A conversation that went on in the comments to this post seemed interesting enough at the time to move out to a front page post. It’s about drafts and revisions among other things.
I know a number of writers who work like Erik, who said of first drafts, unless I make a major discovery along the way or I screw something up massively I try to leave my work alone as much as possible. That number includes (I think) Wyrdsmiths’ own Doug Hulick. I’m sure he’ll correct me if I’m wrong. This produces a pretty distinct first draft.
Another school is one in which the writer is constantly making changes that ripple up and down the line. Lyda and I both do this. So I don’t really have a first draft, because I’m constantly making changes that then necessitate further changes throughout everything written so far, and because I do those changes at the time they occur to me. One part of the rough draft might have gone through ten revisions while another came straight off the keyboard and has never been touched.
I was talking about that with Sean on Thursday night and about how it affected and informed character. He was saying that one of the reasons that some writers might not want to force a character into doing something necessary for the plot but unnatural to their internal makeup is that they feel it might make the character flatter and more limited. That idea struck me as very odd, and I realized something about my process. I trust the plot (the story) more than I trust the character.
So, if I get to a critical point and I’ve built a character who, for lack of a better term, doesn’t want to do something it means (to me) that I made a mistake in crafting the character, so I go back and change the character’s past to make their actions in the present make sense. I don’t try to force the character to do something unnatural, I revise the character to make it natural. And one of the reasons it’s easy for me to do this mentally is that my first draft is very mutable.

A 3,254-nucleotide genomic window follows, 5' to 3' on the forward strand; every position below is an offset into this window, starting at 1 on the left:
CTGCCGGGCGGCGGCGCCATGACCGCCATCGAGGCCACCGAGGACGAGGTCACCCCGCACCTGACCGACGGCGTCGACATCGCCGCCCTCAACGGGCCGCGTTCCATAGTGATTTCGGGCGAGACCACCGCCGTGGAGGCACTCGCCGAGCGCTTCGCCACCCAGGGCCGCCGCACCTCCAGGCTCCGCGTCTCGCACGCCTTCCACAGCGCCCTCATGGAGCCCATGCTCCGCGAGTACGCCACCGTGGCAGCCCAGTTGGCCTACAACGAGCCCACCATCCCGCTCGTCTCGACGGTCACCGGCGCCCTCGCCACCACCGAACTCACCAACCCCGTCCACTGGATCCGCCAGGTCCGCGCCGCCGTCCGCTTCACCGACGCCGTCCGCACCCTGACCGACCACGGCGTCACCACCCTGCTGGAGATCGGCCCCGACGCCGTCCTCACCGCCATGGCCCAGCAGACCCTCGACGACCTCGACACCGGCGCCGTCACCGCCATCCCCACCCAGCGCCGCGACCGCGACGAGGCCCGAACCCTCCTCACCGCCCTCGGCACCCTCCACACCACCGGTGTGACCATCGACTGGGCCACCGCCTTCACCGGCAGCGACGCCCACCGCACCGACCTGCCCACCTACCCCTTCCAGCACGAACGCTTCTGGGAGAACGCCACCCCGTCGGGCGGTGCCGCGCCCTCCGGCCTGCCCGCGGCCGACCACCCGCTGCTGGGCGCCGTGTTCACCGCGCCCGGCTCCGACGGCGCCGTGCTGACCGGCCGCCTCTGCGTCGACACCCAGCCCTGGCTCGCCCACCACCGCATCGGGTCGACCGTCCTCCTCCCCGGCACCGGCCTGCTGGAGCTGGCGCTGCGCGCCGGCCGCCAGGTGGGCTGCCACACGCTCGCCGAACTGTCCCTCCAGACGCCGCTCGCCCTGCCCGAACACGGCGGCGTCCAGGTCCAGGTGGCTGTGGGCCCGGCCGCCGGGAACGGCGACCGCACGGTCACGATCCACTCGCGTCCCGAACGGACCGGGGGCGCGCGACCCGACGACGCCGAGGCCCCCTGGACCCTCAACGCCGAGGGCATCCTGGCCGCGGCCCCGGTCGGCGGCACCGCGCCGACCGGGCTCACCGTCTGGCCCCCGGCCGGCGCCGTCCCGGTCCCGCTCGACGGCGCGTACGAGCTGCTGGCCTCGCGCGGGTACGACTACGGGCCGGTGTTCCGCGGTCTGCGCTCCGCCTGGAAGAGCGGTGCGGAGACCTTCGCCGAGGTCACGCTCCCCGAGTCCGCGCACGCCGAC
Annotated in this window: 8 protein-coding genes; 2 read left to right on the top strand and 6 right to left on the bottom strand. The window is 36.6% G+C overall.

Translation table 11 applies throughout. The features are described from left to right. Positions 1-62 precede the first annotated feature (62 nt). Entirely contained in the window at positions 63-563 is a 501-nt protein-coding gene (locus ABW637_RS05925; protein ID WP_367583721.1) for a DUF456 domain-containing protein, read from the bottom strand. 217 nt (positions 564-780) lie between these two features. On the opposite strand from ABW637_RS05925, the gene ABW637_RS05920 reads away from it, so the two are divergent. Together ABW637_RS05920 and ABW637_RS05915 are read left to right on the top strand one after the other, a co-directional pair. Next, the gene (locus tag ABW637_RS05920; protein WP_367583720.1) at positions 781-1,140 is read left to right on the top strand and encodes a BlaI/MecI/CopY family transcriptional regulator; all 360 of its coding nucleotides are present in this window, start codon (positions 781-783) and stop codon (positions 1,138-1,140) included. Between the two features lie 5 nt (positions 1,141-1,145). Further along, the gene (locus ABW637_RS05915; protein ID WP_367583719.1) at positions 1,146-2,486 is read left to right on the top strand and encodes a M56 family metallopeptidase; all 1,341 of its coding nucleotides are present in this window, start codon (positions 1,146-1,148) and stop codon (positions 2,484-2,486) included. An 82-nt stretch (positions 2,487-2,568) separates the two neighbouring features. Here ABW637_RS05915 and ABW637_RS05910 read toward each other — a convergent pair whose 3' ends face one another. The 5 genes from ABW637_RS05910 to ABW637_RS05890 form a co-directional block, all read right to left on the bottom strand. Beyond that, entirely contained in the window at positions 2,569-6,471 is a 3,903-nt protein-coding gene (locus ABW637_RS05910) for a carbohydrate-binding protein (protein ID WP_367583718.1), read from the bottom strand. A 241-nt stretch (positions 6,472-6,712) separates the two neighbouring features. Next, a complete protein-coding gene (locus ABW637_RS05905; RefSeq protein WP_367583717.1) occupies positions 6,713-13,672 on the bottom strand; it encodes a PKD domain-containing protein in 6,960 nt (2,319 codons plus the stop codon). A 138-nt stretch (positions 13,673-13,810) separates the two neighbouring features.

So, anyway, here are the stages I go through:
1. Drafting stage, in which nothing is terribly fixed, though I do outline and follow that outline fairly closely. This is a very mutable draft and informed by critique from my writers group(s).
2. Clean up and beta draft. The end result of this is supposed to be a pretty clear and polished version for first readers.
3. Submission draft, i.e. going out to my agent and editor after I’ve made the changes I find useful from first readers.
4. Final draft, the submission draft with whatever changes my agent, editor and I agree on.
(Originally published on the Wyrdsmiths blog Sept 30th 2006. Reposted as part of the reblogging project)
The original post also included these questions, but, as I’ve elected not to enable comments at kellymccullough.com, I’m separating them out below and people’s answers can be found at the Wyrdsmiths version:
So, what’s your drafting and revision process. Do you first draft? And, more importantly, why do you do it the way you do?